for tires in the United States, in addition to standards for rim dimensions, tubes, valves and other components.
Two standard tests for measuring rolling resistance exist as SAE recommended practices—SAE J1269, “Rolling Resistance Measurement Procedure for Passenger Car, Light Truck, and Highway Truck and Bus Tires” (SAE, 2006) and SAE J2463, “Stepwise Coastdown Methodology for Measuring Tire Rolling Resistance” (SAE, 1999). Both tests are conducted in a laboratory with the tire loaded against a 1.7-meter-diameter drum. While these test procedures are not identical to each other or to on-road operating conditions, they can be expected to provide good relative measures of rolling resistance.
Since precedent and test procedures exist, the government could add grading requirements for rolling resistance to the UTQGS (Uniform Tire Quality Grading System) if there is promise of its effectiveness. At least two barriers exist:
Consumer acceptance—Although the UTQGS was designed to assist consumers in making informed choices when buying passenger car tires, it is not universally effective. The effectiveness was evaluated in a 1992 telephone survey of individuals who buy tires for their own vehicles and individuals who buy tires for fleets of vehicles (Weiss, 1992). Approximately 80 percent of potential customers considered UTQGS information important to a purchase decision, although only about 30 percent of recent customers considered it in their last purchase. More than 50 percent of fleet buyers considered UTQGS information important in buying decisions.
Retread tires—More than 50 percent of the tires on long-haul trucks are retreads. A retread is simply new tread molded on to an existing, pre-used tire carcass. Rolling resistance depends both on the design and materials of the tread stock as well as the underlying structure. Thus, each retread will have a different rolling resistance value. Therefore, it is less practical to expect rolling resistance values to be measured for retread tires than for those produced by OEM tire manufacturers.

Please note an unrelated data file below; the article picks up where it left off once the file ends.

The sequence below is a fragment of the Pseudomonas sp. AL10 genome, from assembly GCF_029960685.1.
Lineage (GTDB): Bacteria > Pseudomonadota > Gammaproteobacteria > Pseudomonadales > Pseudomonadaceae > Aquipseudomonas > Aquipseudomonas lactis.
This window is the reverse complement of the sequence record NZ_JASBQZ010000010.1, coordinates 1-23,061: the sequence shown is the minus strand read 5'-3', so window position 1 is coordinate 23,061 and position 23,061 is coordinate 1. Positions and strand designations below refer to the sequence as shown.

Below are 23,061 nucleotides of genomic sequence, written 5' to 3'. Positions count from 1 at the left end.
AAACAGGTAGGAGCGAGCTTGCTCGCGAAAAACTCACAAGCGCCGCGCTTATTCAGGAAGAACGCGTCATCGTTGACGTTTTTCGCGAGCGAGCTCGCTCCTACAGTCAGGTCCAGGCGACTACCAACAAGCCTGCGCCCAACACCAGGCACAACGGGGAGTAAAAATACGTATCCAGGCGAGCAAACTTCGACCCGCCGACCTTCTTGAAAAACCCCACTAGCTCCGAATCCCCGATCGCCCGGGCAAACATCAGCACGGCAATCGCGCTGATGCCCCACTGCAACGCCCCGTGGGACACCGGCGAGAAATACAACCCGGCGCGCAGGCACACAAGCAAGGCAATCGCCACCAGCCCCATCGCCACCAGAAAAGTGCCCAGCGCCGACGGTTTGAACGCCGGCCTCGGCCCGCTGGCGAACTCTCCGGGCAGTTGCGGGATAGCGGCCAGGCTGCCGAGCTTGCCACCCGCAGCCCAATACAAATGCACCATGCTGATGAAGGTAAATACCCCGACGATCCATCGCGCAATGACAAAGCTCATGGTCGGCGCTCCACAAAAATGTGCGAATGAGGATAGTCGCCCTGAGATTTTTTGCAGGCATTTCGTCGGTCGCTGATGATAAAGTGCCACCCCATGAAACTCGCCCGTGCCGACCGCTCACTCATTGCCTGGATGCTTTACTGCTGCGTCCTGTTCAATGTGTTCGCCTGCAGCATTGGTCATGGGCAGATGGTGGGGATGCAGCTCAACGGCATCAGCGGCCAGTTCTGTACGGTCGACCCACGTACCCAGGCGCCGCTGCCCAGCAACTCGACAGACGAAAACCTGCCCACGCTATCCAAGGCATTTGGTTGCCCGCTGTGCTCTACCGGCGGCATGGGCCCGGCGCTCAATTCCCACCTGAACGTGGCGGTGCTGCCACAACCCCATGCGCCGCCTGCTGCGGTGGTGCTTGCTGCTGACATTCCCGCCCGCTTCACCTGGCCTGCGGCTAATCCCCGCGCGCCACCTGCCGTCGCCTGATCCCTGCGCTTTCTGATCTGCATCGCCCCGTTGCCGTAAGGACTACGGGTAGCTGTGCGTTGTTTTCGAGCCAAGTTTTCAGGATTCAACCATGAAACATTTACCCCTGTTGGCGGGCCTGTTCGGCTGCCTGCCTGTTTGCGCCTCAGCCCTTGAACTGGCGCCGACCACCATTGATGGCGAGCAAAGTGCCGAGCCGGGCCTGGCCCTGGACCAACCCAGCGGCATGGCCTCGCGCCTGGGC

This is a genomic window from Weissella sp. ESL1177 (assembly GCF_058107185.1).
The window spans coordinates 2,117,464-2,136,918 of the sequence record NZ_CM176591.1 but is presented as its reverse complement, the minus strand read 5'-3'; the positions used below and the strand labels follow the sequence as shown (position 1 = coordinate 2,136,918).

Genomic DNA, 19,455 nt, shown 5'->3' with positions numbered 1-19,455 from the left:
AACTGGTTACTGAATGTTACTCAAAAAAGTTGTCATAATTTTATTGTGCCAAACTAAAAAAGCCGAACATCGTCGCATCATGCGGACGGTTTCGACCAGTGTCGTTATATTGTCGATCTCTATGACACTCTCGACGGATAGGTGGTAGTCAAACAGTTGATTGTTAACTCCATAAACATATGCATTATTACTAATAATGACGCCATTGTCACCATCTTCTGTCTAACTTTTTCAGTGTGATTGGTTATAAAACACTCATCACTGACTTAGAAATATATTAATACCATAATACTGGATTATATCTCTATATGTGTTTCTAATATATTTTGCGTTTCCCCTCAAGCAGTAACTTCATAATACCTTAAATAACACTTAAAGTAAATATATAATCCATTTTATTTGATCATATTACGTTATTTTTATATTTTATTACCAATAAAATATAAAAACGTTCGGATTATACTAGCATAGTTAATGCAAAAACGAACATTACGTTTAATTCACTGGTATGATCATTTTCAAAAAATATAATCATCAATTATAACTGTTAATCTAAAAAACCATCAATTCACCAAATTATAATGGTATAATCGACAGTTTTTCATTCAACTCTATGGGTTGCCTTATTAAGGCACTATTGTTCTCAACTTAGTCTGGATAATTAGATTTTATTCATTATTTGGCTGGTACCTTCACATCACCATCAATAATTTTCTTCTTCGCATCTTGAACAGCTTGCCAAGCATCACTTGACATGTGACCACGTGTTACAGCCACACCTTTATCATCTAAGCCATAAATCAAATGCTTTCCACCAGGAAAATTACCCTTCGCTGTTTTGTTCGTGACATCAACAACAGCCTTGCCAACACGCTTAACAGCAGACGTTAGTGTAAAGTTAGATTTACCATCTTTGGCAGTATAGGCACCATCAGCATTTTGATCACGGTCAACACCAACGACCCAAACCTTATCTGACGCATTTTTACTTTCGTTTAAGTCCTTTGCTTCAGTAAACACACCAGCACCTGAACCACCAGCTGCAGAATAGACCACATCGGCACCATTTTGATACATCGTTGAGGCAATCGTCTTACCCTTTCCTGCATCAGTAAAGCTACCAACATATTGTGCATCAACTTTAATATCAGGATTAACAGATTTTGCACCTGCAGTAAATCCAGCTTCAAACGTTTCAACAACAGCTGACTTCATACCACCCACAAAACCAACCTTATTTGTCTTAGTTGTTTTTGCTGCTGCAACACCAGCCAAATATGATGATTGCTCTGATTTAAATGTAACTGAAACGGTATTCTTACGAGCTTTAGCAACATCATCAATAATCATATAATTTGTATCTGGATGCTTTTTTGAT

Finding 5-9. There is a precedent for government to establish performance measures for tires as illustrated by the Uniform Tire Quality Grading System (UTQGS) adopted by NHTSA in 1980 [Part 575.104 of the Consumer Information Regulations]. The UTGS applies to passenger car tires and requires manufacturers to grade new tires for tread wear, wet traction and temperature resistance. Tread wear is graded on a numerical scale, while traction and temperature resistance are graded on an alphabetic scale. There is no current requirement for grading rolling resistance, or for grading truck tires.
Recommendation 5-9. DOE, EPA, and DOT should arrange to gather and report information on the influence of individual truck tires on vehicle fuel consumption; to convey such tire information to both buyers and sellers; and to periodically reassess the effectiveness of this consumer information and the methods used for communicating it.
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